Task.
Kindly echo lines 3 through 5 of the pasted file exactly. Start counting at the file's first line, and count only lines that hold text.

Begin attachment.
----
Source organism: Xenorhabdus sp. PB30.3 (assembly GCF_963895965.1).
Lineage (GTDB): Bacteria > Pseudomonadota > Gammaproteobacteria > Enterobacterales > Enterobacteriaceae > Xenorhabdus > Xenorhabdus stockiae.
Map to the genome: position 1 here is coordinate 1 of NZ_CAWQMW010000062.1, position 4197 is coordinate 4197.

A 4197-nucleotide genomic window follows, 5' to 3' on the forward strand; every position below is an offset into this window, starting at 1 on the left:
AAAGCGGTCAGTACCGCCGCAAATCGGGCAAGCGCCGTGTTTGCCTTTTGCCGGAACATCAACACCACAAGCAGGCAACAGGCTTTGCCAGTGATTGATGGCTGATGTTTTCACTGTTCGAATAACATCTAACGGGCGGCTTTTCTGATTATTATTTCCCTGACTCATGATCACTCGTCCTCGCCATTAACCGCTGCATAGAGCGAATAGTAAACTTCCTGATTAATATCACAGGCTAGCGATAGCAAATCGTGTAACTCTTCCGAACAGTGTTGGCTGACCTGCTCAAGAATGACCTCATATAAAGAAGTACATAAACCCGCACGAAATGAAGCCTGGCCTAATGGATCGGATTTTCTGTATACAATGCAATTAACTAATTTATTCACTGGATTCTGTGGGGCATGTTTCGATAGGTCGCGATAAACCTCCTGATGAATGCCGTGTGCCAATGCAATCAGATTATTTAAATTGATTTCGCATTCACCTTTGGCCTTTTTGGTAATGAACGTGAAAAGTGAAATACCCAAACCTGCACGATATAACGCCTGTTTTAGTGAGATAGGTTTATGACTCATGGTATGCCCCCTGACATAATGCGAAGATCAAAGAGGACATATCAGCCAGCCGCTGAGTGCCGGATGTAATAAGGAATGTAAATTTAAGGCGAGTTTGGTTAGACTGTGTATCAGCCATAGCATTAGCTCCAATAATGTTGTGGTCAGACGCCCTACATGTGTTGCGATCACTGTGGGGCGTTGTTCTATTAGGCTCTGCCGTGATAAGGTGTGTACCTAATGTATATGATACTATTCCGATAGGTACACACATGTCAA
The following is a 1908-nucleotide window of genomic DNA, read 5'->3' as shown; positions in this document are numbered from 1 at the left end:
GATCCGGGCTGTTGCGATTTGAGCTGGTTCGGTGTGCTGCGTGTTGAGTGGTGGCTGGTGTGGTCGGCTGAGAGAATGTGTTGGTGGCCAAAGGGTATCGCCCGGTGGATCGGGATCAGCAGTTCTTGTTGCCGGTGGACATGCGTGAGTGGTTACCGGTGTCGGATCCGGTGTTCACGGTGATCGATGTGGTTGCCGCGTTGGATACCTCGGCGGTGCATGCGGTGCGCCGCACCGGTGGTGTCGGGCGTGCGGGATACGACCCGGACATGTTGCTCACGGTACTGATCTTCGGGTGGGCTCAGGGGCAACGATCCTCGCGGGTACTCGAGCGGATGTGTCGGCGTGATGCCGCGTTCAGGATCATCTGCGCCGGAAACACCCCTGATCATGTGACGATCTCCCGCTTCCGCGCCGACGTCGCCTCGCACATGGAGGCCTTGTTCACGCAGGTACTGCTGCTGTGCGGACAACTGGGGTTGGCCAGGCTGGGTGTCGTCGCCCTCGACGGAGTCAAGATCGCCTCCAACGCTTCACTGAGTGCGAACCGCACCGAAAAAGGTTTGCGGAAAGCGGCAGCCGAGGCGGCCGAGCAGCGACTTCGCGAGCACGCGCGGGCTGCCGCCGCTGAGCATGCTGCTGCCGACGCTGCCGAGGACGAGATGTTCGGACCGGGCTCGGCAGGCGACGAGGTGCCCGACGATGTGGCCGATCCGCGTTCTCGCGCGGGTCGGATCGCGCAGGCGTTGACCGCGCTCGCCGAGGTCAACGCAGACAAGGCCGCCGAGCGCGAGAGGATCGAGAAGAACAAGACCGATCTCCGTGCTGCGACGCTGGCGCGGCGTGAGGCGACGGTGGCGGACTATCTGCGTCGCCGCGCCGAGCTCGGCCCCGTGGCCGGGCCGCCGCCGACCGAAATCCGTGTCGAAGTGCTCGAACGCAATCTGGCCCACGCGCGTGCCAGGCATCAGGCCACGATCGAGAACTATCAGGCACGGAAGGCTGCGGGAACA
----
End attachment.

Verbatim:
Map to the genome: position 1 here is coordinate 1 of NZ_CAWQMW010000062.1, position 4197 is coordinate 4197.

A 4197-nucleotide genomic window follows, 5' to 3' on the forward strand; every position below is an offset into this window, starting at 1 on the left:
AAAGCGGTCAGTACCGCCGCAAATCGGGCAAGCGCCGTGTTTGCCTTTTGCCGGAACATCAACACCACAAGCAGGCAACAGGCTTTGCCAGTGATTGATGGCTGATGTTTTCACTGTTCGAATAACATCTAACGGGCGGCTTTTCTGATTATTATTTCCCTGACTCATGATCACTCGTCCTCGCCATTAACCGCTGCATAGAGCGAATAGTAAACTTCCTGATTAATATCACAGGCTAGCGATAGCAAATCGTGTAACTCTTCCGAACAGTGTTGGCTGACCTGCTCAAGAATGACCTCATATAAAGAAGTACATAAACCCGCACGAAATGAAGCCTGGCCTAATGGATCGGATTTTCTGTATACAATGCAATTAACTAATTTATTCACTGGATTCTGTGGGGCATGTTTCGATAGGTCGCGATAAACCTCCTGATGAATGCCGTGTGCCAATGCAATCAGATTATTTAAATTGATTTCGCATTCACCTTTGGCCTTTTTGGTAATGAACGTGAAAAGTGAAATACCCAAACCTGCACGATATAACGCCTGTTTTAGTGAGATAGGTTTATGACTCATGGTATGCCCCCTGACATAATGCGAAGATCAAAGAGGACATATCAGCCAGCCGCTGAGTGCCGGATGTAATAAGGAATGTAAATTTAAGGCGAGTTTGGTTAGACTGTGTATCAGCCATAGCATTAGCTCCAATAATGTTGTGGTCAGACGCCCTACATGTGTTGCGATCACTGTGGGGCGTTGTTCTATTAGGCTCTGCCGTGATAAGGTGTGTACCTAATGTATATGATACTATTCCGATAGGTACACACATGTCAA